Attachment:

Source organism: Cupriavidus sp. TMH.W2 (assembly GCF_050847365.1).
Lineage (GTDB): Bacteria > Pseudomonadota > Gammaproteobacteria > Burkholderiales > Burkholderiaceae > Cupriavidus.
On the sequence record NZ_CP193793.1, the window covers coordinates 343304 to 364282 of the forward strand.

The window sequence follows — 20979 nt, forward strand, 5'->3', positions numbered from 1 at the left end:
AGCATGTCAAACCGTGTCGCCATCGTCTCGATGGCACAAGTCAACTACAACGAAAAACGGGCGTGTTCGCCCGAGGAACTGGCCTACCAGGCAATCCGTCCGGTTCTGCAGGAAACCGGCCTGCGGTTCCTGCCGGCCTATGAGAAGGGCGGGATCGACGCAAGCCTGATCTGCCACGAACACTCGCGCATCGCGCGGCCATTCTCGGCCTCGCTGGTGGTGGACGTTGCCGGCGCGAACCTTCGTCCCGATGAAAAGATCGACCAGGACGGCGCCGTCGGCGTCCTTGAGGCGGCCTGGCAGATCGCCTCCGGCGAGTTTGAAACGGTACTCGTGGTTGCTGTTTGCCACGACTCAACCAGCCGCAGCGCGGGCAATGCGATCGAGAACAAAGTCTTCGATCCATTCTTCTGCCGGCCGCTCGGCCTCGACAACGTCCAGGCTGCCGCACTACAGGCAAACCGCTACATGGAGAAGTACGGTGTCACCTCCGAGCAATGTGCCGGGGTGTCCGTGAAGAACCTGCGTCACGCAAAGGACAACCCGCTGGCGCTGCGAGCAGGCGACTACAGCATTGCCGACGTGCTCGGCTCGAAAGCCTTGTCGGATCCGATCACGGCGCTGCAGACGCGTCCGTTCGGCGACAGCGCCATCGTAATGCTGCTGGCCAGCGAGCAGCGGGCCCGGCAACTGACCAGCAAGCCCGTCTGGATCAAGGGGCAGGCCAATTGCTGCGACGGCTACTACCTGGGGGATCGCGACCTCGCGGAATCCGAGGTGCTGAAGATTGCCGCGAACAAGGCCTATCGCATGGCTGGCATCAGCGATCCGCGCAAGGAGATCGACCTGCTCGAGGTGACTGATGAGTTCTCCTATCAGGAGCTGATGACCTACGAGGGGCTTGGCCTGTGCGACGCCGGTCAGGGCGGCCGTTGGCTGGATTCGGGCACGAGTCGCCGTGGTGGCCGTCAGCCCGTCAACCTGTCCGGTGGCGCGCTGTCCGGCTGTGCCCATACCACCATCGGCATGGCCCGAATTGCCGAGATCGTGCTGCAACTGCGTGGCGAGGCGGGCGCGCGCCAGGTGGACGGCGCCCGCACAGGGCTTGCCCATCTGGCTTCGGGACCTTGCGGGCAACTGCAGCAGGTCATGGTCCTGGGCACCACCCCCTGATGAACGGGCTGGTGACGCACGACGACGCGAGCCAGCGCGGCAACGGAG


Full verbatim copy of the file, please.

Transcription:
Source organism: Cupriavidus sp. TMH.W2 (assembly GCF_050847365.1).
Lineage (GTDB): Bacteria > Pseudomonadota > Gammaproteobacteria > Burkholderiales > Burkholderiaceae > Cupriavidus.
On the sequence record NZ_CP193793.1, the window covers coordinates 343304 to 364282 of the forward strand.

The window sequence follows — 20979 nt, forward strand, 5'->3', positions numbered from 1 at the left end:
AGCATGTCAAACCGTGTCGCCATCGTCTCGATGGCACAAGTCAACTACAACGAAAAACGGGCGTGTTCGCCCGAGGAACTGGCCTACCAGGCAATCCGTCCGGTTCTGCAGGAAACCGGCCTGCGGTTCCTGCCGGCCTATGAGAAGGGCGGGATCGACGCAAGCCTGATCTGCCACGAACACTCGCGCATCGCGCGGCCATTCTCGGCCTCGCTGGTGGTGGACGTTGCCGGCGCGAACCTTCGTCCCGATGAAAAGATCGACCAGGACGGCGCCGTCGGCGTCCTTGAGGCGGCCTGGCAGATCGCCTCCGGCGAGTTTGAAACGGTACTCGTGGTTGCTGTTTGCCACGACTCAACCAGCCGCAGCGCGGGCAATGCGATCGAGAACAAAGTCTTCGATCCATTCTTCTGCCGGCCGCTCGGCCTCGACAACGTCCAGGCTGCCGCACTACAGGCAAACCGCTACATGGAGAAGTACGGTGTCACCTCCGAGCAATGTGCCGGGGTGTCCGTGAAGAACCTGCGTCACGCAAAGGACAACCCGCTGGCGCTGCGAGCAGGCGACTACAGCATTGCCGACGTGCTCGGCTCGAAAGCCTTGTCGGATCCGATCACGGCGCTGCAGACGCGTCCGTTCGGCGACAGCGCCATCGTAATGCTGCTGGCCAGCGAGCAGCGGGCCCGGCAACTGACCAGCAAGCCCGTCTGGATCAAGGGGCAGGCCAATTGCTGCGACGGCTACTACCTGGGGGATCGCGACCTCGCGGAATCCGAGGTGCTGAAGATTGCCGCGAACAAGGCCTATCGCATGGCTGGCATCAGCGATCCGCGCAAGGAGATCGACCTGCTCGAGGTGACTGATGAGTTCTCCTATCAGGAGCTGATGACCTACGAGGGGCTTGGCCTGTGCGACGCCGGTCAGGGCGGCCGTTGGCTGGATTCGGGCACGAGTCGCCGTGGTGGCCGTCAGCCCGTCAACCTGTCCGGTGGCGCGCTGTCCGGCTGTGCCCATACCACCATCGGCATGGCCCGAATTGCCGAGATCGTGCTGCAACTGCGTGGCGAGGCGGGCGCGCGCCAGGTGGACGGCGCCCGCACAGGGCTTGCCCATCTGGCTTCGGGACCTTGCGGGCAACTGCAGCAGGTCATGGTCCTGGGCACCACCCCCTGATGAACGGGCTGGTGACGCACGACGACGCGAGCCAGCGCGGCAACGGAG